VERY RISKY: Unlike the legal protections in Western countries for people in business, doing business in China poses mind-boggling risks in a country in which norms have been turned upside down from traditional culture, according to business consultant Paul Midler. (wiley.com)

I just returned from an amazing, eye-opening journey to China. However, I never left the United States.

While reading Poorly Made in China, An Insider’s Account of the Tactics Behind China’s Production Game, by Paul Midler, it was as if I was there with the author as he detailed the misadventures of Western importers being out-maneuvered by mainland China manufacturers at almost every turn.Through a vivid narrative of his own experiences, Midler, a Mandarin-speaking consultant for Westerners trying to do business in Asia, exposes the mind-boggling risks of conducting business in a country in which norms have been turned upside down from traditional culture. Yet, the author’s style is humorous at times and often light.

In the West, businesses often court each other with caution at first, and then slowly develop trust as the business relationship evolves. Through the descriptions of about eight business pairings, the reader is shown how Westerners are at first lavishly treated. However, once they make their initial investments, their situations become progressively more difficult. Midler uses pseudonyms for the people and companies he describes.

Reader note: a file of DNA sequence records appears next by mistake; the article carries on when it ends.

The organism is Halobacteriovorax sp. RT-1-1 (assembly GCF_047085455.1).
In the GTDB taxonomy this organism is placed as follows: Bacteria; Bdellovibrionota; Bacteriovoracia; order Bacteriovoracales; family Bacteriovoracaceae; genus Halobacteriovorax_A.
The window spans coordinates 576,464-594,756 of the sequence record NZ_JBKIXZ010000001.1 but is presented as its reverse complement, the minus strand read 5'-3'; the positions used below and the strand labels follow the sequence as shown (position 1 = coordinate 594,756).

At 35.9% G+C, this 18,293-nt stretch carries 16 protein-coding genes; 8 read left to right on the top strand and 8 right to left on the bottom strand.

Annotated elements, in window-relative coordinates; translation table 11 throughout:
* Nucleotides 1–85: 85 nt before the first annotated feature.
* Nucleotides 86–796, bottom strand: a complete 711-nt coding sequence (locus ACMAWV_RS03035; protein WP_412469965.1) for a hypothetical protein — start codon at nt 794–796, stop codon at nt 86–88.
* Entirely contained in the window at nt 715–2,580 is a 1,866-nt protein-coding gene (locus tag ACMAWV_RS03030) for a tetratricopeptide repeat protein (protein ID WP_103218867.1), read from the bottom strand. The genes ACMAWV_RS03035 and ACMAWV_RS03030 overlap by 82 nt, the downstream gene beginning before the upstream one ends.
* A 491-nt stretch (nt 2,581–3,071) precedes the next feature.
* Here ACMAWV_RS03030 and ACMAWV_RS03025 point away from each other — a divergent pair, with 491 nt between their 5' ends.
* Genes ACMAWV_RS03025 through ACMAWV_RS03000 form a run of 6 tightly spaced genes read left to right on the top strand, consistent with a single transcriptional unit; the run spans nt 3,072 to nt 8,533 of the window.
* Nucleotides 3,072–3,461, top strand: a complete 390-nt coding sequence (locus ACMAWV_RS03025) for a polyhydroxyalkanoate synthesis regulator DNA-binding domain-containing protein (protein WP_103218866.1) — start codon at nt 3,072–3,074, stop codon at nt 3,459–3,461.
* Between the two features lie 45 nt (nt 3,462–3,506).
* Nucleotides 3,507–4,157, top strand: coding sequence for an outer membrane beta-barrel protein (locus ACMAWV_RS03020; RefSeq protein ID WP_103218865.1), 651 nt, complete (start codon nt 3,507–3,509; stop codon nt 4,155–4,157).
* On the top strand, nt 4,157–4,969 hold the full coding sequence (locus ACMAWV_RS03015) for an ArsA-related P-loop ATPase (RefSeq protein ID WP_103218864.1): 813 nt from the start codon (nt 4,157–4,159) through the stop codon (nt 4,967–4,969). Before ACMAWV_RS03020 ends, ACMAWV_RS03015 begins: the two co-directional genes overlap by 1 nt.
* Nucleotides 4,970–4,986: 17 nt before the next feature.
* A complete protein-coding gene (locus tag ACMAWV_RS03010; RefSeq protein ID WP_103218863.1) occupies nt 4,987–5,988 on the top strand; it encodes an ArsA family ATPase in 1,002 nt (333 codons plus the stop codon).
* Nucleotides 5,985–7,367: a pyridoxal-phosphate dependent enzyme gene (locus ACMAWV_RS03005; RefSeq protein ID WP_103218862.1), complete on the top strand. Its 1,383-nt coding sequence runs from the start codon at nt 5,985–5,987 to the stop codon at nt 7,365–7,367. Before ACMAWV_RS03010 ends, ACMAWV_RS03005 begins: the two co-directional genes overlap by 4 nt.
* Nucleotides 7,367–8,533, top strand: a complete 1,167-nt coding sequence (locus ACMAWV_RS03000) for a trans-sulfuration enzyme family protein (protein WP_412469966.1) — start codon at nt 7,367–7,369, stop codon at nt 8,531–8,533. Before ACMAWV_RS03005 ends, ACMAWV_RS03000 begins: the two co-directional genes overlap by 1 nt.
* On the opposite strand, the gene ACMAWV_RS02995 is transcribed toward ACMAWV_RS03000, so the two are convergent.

One pairing between an importer and manufacturers was the story of Bernie, the savvy owner of Carter Johnson, a body-care products company, and the Chinese company King Chemical. Through his story, we learn of “quality fade,” a deliberate, incremental, and surreptitious process in which manufacturers reduce the quality of ingredients to widen profit margins. One of the products Carter Johnson hired King Chemical to produce was shampoo. When the factory owners were caught using smaller, inappropriate labels, they continued to do so until the supply ran out, despite protests from Midler and the importer.

The thickness of the plastic shampoo bottles was slowly reduced until they broke under pressure while being warehoused, causing a mess and a considerable financial loss. The factory owners passed the cost onto the importer. Bernie had provided King Chemical with the formulation for the shampoo, but when quality problems arose and he asked to see a list of the ingredients, he was told it was proprietary information.

Through all the accounts in this book, it becomes clear how Western countries have become plagued by defective products, such as exploding tires, poisonous toys made with lead paint, and as reported in The Epoch Times, drywall that emits poisonous fumes.